In 2009, 60 Minutes interviewed Madoff Ponzi scheme whistleblower Harry Markopolos, who said he alerted the Securities and Exchange Commission of Madoff’s fraud starting in 2000.
Saad Aljabri was number two in Saudi intelligence until, he says, Mohammed bin Salman forced him out. Now, MBS is Saudi Arabia’s crown prince, and Aljabri is in exile. Aljabri believes the crown prince wants him dead because of what he knows. Scott Pelley reports.
“60 Minutes” is the most successful television broadcast in history. Offering hard-hitting investigative reports, interviews, feature segments and profiles of people in the news, the broadcast began in 1968 and is still a hit, over 50 seasons later, regularly making Nielsen’s Top 10.
In a major 60 MINUTES investigation, Liam Bartlett reveals an added level of Weinstein wickedness. To cover up his many crimes, the one-time Hollywood heavyweight had at his disposal a so-called “army of spies”. These “agents” collected sensitive and embarrassing information about his victims, which was then used to discredit or shut them up. Among Weinstein’s trusted allies was Australian Dylan Howard, who a few days ago went to court to try to stop his part in Bartlett’s story being broadcast. Unfortunately for Howard, he failed.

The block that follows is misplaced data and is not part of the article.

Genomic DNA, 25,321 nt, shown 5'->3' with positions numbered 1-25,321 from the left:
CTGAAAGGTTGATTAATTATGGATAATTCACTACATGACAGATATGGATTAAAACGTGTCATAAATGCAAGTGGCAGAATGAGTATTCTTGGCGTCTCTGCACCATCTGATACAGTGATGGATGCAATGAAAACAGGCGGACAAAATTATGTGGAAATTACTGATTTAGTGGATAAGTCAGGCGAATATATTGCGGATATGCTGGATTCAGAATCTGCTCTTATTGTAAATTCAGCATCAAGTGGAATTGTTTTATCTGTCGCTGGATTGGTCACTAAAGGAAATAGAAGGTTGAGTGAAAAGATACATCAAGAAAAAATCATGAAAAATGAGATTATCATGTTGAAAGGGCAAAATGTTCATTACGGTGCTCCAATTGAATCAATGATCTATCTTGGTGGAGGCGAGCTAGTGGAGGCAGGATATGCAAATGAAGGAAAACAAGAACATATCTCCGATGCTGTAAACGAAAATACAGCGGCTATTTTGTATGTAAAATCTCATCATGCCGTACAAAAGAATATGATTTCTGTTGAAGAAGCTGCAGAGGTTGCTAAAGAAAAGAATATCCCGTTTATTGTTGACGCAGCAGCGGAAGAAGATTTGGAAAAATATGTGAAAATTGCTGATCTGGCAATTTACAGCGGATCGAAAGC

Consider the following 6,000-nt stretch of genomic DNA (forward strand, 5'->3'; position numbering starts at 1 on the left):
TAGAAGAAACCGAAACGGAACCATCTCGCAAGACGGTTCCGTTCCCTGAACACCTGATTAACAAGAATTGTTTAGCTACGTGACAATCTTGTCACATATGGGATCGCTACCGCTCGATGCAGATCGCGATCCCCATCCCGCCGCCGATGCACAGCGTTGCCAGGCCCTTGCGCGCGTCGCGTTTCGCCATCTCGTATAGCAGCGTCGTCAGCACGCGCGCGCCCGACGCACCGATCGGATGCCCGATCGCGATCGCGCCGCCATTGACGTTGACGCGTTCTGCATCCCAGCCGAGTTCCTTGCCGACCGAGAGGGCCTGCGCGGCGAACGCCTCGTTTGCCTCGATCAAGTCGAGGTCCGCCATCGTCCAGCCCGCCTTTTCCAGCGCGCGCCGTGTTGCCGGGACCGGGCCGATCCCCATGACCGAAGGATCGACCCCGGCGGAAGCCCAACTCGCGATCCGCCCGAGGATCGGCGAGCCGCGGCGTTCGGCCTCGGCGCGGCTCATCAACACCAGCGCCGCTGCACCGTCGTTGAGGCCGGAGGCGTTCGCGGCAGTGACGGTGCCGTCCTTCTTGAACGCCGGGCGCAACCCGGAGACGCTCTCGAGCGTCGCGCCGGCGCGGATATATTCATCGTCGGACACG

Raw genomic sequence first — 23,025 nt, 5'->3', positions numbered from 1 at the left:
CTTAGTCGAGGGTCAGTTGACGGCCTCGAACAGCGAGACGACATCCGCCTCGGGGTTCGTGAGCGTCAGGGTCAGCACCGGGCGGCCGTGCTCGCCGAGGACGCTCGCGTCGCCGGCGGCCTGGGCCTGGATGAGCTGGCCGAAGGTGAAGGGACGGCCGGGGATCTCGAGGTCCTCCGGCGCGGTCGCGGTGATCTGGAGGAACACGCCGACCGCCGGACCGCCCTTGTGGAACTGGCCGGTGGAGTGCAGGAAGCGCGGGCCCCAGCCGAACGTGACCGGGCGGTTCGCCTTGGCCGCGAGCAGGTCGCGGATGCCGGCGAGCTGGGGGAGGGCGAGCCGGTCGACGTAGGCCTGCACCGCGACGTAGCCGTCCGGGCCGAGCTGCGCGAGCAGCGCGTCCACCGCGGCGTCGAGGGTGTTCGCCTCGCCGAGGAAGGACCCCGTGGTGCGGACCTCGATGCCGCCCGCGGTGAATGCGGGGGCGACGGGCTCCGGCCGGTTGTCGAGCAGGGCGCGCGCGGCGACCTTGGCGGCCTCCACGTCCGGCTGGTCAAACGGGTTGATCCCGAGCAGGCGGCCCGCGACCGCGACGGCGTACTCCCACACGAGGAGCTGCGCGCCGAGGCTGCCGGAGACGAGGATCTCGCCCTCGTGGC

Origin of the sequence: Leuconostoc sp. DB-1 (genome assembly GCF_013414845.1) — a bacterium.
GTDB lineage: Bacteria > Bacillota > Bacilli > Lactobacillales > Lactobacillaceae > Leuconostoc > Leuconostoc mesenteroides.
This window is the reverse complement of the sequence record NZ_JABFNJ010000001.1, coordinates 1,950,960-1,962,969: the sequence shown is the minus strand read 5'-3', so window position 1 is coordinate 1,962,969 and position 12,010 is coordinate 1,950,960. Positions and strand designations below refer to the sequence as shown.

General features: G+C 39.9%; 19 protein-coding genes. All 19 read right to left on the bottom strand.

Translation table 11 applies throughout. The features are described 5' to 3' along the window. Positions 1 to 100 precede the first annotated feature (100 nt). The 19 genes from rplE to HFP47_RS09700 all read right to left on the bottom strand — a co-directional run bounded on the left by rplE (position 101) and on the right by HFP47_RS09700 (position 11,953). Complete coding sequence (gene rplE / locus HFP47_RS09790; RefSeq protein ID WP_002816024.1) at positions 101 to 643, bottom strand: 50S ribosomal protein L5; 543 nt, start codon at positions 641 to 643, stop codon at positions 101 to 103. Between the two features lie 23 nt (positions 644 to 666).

There was little Jeffrey Epstein wouldn’t do to satisfy his lust for young women and girls. It included spending millions of dollars masterminding a worldwide sex-trafficking operation. Countless innocent lives were destroyed. A year ago Epstein was arrested and a month later he died in custody. Investigators though refused to let this scandal go to the grave with him. Instead they shifted their attention to his high-profile friends. One of them is the Queen’s son, Prince Andrew, who continues to dodge requests from the FBI for an interview. But late this week there was a significant breakthrough in the case with the arrest of socialite Ghislaine Maxwell. She’s accused of being Epstein’s right-hand woman and has been charged with multiple child sex offences. As Tara Brown reports, for the first time in a long time, the victims in this wicked saga are feeling relief rather than terror.
In this 2009 report, a former Director of National Intelligence told “60 Minutes” the U.S. is unprepared for cyberattacks.
Greg Smith, who publicly resigned in scathing op-ed, says investment bank’s unethical culture threatens firm’s future. Anderson Cooper reports.
Two high-ranking financial whistleblowers say they tried to warn their superiors about defective and even fraudulent mortgages. So why haven’t the companies or their executives been prosecuted? Steve Kroft reports.